Jewish World Review July 10, 2003 / 10 Tamuz 5763
Formerly aloof, Bush
now embraces Africa
President Bush's multinational African
safari displays one of his more valuable talents: He's a
That's a valuable talent to have when you don't know
As a presidential candidate, Bush didn't know much
about Africa and didn't much seem to care. During the
one televised presidential debate in which Africa came
up, he accidentally called it a "country" and said the
continent would be low on his foreign policy priority list.
He denounced "nation building" and similar
interventions and said then-President Bill Clinton "did
the right thing" in delaying U.S. intervention to stop the
genocidal slaughter in Rwanda. Clinton had apologized
for the delay, which saw the loss of an estimated
300,000 lives there.
But that was then. Three years later, Bush has become
more deeply engaged in Africa than any other president in American history, even
before the question of military intervention in Liberia recently emerged.
Why? Three reasons come quickly to mind: AIDS, oil and Al Qaeda, not necessarily in
Before the Sept. 11 terrorist attacks, it was easier for us Americans to delude
ourselves into thinking that undeveloped regions of the world don't matter to our daily
But nature abhors a vacuum. When development and civilization stall, Al Qaeda sets
up a beachhead. Failed states like Sudan, Somalia or Afghanistan or certain remote
regions of the Philippines or Pakistan offer chilling examples.
The U.S. has boosted its intelligence in East Africa and stationed a rapid-reaction
force of 1,500 Marines in Djibouti, after the bombing of U.S. embassies in Kenya and
Tanzania and the USS Cole in nearby Yemen.
With new heat on Al Qaeda in East Africa, West African countries like oil-rich Nigeria
look more attractive to Osama bin Laden. In a taped February message, he singled
out oil-rich Nigeria, where half of the population is Muslim, as ripe for "liberation."
Speaking of the O-word, never let it be said that the Bush administration is not
interested in oil. Its post-Sept. 11 foreign policy calls for increasing imports from
Nigeria to reduce dependency on the Middle East variety.
That makes Liberia problematic too. The troubled land, settled historically by freed
American slaves, has not had electricity or running water for three years. Its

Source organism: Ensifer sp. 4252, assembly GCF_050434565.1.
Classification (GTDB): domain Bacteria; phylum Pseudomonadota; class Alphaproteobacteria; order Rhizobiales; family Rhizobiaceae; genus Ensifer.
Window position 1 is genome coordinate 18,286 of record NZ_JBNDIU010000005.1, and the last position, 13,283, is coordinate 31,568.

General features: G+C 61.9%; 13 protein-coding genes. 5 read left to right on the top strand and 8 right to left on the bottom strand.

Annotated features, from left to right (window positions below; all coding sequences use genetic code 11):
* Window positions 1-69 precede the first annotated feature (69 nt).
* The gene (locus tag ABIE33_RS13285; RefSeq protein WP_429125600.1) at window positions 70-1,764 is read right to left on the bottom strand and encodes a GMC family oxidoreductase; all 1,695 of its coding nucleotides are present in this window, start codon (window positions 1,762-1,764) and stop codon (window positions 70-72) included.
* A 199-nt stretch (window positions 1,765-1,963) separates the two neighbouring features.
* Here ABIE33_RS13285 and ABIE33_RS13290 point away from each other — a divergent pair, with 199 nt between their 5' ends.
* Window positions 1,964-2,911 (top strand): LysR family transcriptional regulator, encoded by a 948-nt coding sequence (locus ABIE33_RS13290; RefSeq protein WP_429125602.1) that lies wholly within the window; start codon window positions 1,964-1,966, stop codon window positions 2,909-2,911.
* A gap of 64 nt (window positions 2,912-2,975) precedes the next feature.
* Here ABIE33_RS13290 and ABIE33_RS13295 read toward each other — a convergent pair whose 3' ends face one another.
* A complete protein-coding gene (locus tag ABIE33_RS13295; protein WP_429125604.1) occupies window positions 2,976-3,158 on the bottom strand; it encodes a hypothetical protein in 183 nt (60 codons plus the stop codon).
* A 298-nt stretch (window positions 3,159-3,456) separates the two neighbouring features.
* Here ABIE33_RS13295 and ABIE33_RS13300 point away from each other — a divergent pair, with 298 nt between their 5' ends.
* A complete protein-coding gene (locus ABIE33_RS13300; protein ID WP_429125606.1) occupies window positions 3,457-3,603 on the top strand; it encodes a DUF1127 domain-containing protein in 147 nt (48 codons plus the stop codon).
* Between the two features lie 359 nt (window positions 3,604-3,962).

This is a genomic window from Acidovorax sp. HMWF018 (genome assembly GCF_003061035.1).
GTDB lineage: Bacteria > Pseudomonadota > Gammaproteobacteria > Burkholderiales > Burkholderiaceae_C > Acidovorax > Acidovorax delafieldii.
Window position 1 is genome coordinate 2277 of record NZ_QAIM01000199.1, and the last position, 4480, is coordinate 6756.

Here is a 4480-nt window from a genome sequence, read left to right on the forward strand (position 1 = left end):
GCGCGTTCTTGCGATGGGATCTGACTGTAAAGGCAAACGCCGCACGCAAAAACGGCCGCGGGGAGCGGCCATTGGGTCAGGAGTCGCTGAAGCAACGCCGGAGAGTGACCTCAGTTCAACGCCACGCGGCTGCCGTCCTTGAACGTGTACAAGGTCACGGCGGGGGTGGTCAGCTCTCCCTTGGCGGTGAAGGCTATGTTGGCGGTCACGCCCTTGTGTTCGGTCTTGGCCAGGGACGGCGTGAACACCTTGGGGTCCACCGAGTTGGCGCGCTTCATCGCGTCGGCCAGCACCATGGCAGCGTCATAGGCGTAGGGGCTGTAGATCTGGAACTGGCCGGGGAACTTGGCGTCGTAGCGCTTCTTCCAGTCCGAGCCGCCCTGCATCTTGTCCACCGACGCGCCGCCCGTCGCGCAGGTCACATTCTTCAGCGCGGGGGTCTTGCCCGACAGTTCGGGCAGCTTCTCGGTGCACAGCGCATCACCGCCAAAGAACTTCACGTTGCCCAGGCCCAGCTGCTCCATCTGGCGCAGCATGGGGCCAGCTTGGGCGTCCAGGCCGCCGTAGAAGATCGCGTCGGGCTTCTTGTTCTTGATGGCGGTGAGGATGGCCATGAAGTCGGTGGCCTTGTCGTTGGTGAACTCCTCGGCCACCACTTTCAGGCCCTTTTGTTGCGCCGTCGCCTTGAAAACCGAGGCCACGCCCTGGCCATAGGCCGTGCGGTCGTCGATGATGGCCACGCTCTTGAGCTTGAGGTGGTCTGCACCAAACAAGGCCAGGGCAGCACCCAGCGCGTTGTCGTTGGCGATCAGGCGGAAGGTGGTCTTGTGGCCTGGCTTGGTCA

near-anarchy resembles Somalia, another country where Al Qaeda moved in after the
central government evaporated. Since wars in Liberia have a nasty habit of spilling
devastation and atrocities across the West African region, the United States has a big
interest in restoring some measure of stability there.
Then there's AIDS. Bush stunned the world in January by announcing plans to spend
$15 billion over the next five years, including almost $10 billion in new money, to battle
AIDS, mostly in Africa. The money would go to poor countries that submitted sound
development plans and met high standards of accountable and democratic
He also presented plans in February for the Millennium Challenge Account, which
would provide the largest increase in American foreign aid since the Marshall Plan, if it
is fully funded.
Unfortunately, full funding for health and development aid has been thrown into doubt
by congressional dealmaking to pay for Bush's proposed tax cuts and other initiatives.
It would be appalling for the president to stage his grand tour and grand
announcements, only to have them cut back into broken promises by Washington's
If anything, much of the credit for Bush's new Africa consciousness should go to two
people in particular, Secretary of State Colin Powell and the Rev. Franklin Graham.
During his first tour of the State Department after taking office, Powell sent a dramatic
message throughout the diplomatic corps when he took the unprecedented step of
making the Africa bureau his first stop.
Graham, a Bush friend who delivered the invocation at his inauguration, has
campaigned for the Bush administration to help lead the fight against AIDS and
against slave-trading and other oppression of non-Muslims in Sudan. Graham heads
Samaritan's Purse, a Christian missionary organization that provides health care in
Unfortunately, Graham, who is Billy Graham's son, also has uttered some patently
offensive comments about Islam and the Prophet Muhammad. In October, 2001, he
told his followers that "The god of Islam is not the same god" worshiped by Christians
and Jews and he called Islam "a very evil and wicked religion."
Graham is entitled to his opinion, but the president's association with him has not
helped the Bush administration's image among the world's more responsible Muslim
Still, there is hope. As Bush's safari shows, he learns quickly. His Africa tour hits the
right themes. Now let's see how well he follows through.
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